Despite its largely hyper-arid and inhospitable climate today, the Arabian Peninsula is emerging as an important area for investigating Pleistocene hominin dispersals. Recently, a member of our own species was found in northern Arabia dating to ca. 90 ka, while stone tools and fossil finds have hinted at an earlier, middle Pleistocene, hominin presence. However, there remain few direct insights into Pleistocene environments, and associated hominin adaptations, that accompanied the movement of populations into this region. Here, we apply stable carbon and oxygen isotope analysis to fossil mammal tooth enamel (n = 21) from the middle Pleistocene locality of Ti's al Ghadah in Saudi Arabia associated with newly discovered stone tools and probable cutmarks. The results demonstrate productive grasslands in the interior of the Arabian Peninsula ca. 300-500 ka, as well as aridity levels similar to those found in open savannah settings in eastern Africa today. The association between this palaeoenvironmental information and the earliest traces for hominin activity in this part of the world lead us to argue that middle Pleistocene hominin dispersals into the interior of the Arabian Peninsula required no major novel adaptation.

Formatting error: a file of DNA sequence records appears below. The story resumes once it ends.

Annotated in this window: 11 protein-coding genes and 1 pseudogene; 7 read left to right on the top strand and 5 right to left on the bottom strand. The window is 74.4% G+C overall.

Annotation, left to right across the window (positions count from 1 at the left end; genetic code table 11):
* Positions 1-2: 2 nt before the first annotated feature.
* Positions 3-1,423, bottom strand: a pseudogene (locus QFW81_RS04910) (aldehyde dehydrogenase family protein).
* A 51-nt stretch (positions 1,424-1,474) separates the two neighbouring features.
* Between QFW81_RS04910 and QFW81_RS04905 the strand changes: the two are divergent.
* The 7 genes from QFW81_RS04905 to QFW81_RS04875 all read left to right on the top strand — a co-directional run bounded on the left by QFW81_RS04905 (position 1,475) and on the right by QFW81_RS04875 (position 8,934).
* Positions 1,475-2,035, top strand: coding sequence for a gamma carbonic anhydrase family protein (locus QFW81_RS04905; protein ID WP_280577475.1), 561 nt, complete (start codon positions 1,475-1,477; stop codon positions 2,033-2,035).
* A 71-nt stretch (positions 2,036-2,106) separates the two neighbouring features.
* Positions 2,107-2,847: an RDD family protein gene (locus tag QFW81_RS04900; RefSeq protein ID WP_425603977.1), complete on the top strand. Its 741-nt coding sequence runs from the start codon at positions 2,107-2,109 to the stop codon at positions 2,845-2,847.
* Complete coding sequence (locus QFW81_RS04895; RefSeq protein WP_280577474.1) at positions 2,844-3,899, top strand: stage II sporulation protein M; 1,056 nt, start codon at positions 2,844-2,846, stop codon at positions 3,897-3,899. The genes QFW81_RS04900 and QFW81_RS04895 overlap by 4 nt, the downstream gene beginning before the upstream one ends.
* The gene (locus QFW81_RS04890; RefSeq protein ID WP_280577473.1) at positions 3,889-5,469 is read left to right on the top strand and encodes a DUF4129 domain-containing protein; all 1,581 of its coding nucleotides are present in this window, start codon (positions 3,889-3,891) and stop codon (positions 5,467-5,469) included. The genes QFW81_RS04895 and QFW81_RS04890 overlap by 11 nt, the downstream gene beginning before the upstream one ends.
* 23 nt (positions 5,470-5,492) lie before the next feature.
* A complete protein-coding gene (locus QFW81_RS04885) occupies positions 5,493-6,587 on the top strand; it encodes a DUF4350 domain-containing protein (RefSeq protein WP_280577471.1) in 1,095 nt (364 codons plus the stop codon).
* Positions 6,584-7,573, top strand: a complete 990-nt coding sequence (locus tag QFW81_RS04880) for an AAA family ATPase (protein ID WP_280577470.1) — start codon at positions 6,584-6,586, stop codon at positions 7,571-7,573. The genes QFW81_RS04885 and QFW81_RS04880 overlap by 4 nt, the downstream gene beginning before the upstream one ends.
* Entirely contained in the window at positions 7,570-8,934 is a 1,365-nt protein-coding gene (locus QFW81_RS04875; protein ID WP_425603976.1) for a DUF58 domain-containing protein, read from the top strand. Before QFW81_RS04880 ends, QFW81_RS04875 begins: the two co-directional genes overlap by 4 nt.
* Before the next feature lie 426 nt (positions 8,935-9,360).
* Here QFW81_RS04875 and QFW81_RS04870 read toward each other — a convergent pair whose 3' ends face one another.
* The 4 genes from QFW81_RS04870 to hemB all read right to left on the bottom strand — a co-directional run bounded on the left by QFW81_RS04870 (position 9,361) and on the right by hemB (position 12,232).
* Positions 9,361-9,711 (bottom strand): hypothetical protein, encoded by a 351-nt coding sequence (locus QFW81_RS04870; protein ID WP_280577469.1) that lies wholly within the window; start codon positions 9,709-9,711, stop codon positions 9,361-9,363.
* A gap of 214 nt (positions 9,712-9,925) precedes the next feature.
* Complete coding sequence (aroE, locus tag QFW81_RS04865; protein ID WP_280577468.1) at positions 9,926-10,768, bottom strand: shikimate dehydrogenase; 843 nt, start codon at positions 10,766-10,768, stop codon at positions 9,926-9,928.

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http://dx.doi.org/10.1038/s41559-018-0698-9DOI Listing
December 2018

Acheulean technology and landscape use at Dawadmi, central Arabia.

PLoS One 2018 27;13(7):e0200497. Epub 2018 Jul 27.

Department of Archaeology, Max Planck Institute for the Science of Human History, Jena, Germany.